Slipping Away

My friend Jess Kaplan calls our attention to an extremely disturbing development: schools in the UK are now avoiding the subject of the Holocaust in their history curricula in order to avoid offending Muslim students, whose social and religious programming often includes Holocaust denial.

A story in the British paper Daily Mail cites a recent government report:

The researchers gave the example of a secondary school in an unnamed northern city, which dropped the Holocaust as a subject for GCSE coursework.

The report said teachers feared confronting ‘anti-Semitic sentiment and Holocaust denial among some Muslim pupils’.

It added: “In another department, the Holocaust was taught despite anti-Semitic sentiment among some pupils.

“But the same department deliberately avoided teaching the Crusades at Key Stage 3 (11- to 14-year-olds) because their balanced treatment of the topic would have challenged what was taught in some local mosques.”

A third school found itself ‘strongly challenged by some Christian parents for their treatment of the Arab-Israeli conflict-and the history of the state of Israel that did not accord with the teachings of their denomination’.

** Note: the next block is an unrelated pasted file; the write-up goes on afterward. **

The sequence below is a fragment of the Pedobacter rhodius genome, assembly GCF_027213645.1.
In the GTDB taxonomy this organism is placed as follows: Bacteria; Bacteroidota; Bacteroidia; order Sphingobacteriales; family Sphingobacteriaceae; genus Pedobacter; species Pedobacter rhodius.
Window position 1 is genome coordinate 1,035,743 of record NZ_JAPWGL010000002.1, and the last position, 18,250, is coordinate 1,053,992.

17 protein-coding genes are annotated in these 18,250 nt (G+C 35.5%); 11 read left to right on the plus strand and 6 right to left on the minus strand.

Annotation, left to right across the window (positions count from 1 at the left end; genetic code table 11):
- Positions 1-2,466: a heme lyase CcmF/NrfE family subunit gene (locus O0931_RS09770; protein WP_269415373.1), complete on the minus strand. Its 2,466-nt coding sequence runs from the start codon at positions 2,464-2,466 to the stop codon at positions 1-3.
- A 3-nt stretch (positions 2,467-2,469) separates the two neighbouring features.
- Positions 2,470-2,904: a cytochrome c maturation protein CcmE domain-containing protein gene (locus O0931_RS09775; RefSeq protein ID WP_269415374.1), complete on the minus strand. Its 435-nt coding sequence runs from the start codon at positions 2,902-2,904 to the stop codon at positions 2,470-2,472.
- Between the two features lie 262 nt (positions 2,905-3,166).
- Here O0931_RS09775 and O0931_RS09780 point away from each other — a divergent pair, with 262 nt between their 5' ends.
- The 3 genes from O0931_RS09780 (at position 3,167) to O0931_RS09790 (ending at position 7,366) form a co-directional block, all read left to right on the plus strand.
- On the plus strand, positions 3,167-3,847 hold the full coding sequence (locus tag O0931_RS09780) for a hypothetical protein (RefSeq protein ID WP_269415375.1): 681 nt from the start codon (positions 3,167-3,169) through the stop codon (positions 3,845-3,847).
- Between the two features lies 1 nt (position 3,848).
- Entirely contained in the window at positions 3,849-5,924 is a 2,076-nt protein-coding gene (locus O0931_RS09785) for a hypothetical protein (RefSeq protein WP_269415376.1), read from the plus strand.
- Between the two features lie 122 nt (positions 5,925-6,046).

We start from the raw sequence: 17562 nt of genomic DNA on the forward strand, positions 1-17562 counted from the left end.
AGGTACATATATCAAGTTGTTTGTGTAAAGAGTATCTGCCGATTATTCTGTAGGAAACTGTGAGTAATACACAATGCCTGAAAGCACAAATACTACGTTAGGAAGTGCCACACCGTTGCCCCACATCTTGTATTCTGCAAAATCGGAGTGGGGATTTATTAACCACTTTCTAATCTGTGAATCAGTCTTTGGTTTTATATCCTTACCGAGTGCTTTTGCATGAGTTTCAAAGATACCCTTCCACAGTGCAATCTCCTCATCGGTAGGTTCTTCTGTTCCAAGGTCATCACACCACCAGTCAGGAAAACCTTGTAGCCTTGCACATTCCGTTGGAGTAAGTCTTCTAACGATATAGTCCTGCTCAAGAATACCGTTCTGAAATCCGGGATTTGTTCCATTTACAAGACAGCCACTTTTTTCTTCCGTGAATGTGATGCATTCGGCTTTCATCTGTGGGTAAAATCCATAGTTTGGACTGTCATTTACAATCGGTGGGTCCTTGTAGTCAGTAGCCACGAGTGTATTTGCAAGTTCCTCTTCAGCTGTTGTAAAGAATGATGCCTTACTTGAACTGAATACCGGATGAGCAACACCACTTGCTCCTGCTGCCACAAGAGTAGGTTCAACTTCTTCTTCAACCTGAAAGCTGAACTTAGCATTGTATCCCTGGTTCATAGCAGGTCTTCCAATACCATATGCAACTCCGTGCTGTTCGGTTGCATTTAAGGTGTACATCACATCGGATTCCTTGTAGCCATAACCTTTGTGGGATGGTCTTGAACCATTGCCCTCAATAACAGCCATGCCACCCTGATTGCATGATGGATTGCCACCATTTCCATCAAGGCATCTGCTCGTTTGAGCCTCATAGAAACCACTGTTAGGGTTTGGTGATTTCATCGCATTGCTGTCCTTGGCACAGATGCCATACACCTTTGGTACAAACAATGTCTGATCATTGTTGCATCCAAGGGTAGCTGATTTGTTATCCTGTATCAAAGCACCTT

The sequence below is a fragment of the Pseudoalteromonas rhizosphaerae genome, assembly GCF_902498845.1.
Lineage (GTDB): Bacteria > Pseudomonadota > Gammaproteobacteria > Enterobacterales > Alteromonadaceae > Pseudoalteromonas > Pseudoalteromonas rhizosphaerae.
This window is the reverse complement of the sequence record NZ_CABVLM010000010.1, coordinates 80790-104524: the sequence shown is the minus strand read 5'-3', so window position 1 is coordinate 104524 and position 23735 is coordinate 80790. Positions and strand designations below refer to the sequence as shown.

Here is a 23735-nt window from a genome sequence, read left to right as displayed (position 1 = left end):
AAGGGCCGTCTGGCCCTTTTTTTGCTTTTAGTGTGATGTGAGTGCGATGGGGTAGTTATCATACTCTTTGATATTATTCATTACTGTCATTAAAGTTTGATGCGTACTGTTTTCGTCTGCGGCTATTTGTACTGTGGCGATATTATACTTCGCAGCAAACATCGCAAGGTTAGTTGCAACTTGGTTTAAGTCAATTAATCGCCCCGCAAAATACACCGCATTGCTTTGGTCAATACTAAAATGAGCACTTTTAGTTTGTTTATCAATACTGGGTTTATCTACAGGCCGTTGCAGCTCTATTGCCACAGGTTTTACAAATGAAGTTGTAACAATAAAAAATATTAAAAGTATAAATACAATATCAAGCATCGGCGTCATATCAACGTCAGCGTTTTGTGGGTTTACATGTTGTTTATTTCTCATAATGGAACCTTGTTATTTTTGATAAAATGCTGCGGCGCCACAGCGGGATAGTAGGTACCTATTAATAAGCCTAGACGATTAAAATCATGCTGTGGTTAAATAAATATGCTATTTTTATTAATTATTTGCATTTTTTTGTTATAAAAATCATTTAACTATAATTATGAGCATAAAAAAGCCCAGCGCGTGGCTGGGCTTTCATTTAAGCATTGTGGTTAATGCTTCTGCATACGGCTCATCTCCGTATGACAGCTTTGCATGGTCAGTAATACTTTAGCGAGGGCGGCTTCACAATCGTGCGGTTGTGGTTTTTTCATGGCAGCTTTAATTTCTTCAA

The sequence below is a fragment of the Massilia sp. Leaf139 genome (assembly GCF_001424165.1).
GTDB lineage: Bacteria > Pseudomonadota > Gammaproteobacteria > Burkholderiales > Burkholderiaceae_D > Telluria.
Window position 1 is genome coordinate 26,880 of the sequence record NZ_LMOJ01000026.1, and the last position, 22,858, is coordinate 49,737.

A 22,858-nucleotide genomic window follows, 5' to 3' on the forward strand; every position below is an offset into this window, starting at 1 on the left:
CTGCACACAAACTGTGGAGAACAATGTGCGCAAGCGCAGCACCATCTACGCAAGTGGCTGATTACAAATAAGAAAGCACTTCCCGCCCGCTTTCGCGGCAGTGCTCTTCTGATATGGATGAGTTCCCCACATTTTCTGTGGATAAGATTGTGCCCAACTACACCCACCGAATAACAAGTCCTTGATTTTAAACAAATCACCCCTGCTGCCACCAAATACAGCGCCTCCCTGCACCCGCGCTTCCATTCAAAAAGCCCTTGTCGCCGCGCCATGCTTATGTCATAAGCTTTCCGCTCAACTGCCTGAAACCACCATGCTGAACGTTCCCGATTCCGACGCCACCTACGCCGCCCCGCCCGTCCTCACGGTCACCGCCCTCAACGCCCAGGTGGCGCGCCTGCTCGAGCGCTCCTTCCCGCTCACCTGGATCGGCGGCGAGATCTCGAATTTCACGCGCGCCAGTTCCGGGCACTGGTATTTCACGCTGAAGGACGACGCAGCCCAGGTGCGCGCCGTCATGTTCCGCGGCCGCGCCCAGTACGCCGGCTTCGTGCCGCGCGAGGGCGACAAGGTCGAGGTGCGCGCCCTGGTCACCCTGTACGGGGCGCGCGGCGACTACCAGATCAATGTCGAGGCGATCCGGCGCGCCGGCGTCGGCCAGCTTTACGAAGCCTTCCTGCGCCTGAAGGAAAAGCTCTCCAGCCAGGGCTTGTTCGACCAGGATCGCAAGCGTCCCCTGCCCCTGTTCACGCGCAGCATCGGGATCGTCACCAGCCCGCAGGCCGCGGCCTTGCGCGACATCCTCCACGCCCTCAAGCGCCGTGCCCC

The report concluded: “In particular settings, teachers of history are unwilling to challenge highly contentious or charged versions of history in which pupils are steeped at home, in their community or in a place of worship.”

This is utterly unconscionable, on a par with the religiously motivated removal of Darwinian theory from science curricula here in the States, and is a call to arms (at least metaphorically, if not literally) for anyone who thinks that the legacy of the Enlightenment — indeed, Western civilization itself — is worth preserving. As George Orwell reminds us:

He who controls the present, controls the past. He who controls the past, controls the future.

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6 Comments

  1. bob koepp says

    The Brits have become a source of puzzlement for me. I used to think they had managed to fashion a society that nurtured level-headed common sense. But these days, if one wants to find utterly preposterous rationalizations for the most insane forms of political correctness, one won’t be disappointed by the Brits. How could the country that produced Orwell have embraced such nonsense?

    Posted April 2, 2007 at 3:56 pm | Permalink
  2. Eugene says

    Bob and Mal,

    If you unfortunately are a fan of Sacha Baron Cohen,
    then you get some clues from his Ali G series that why Brits fail so bad lately.

    And one possible reason on my mind, if it sounds offensive, is the failure of
    multiculturalism for the post colonial England. In the era of Orwell, the socialists
    and conservatives are still both in the same culture. And lately it takes one’s gut to
    hold the bar and refuse to submission to voodoos of multiculturalism. And
    unfortunately, most of us are ignorant of other cultures most of time, so our
    benevolent tolerances turn into level-headed common senses.

    Posted April 2, 2007 at 4:11 pm | Permalink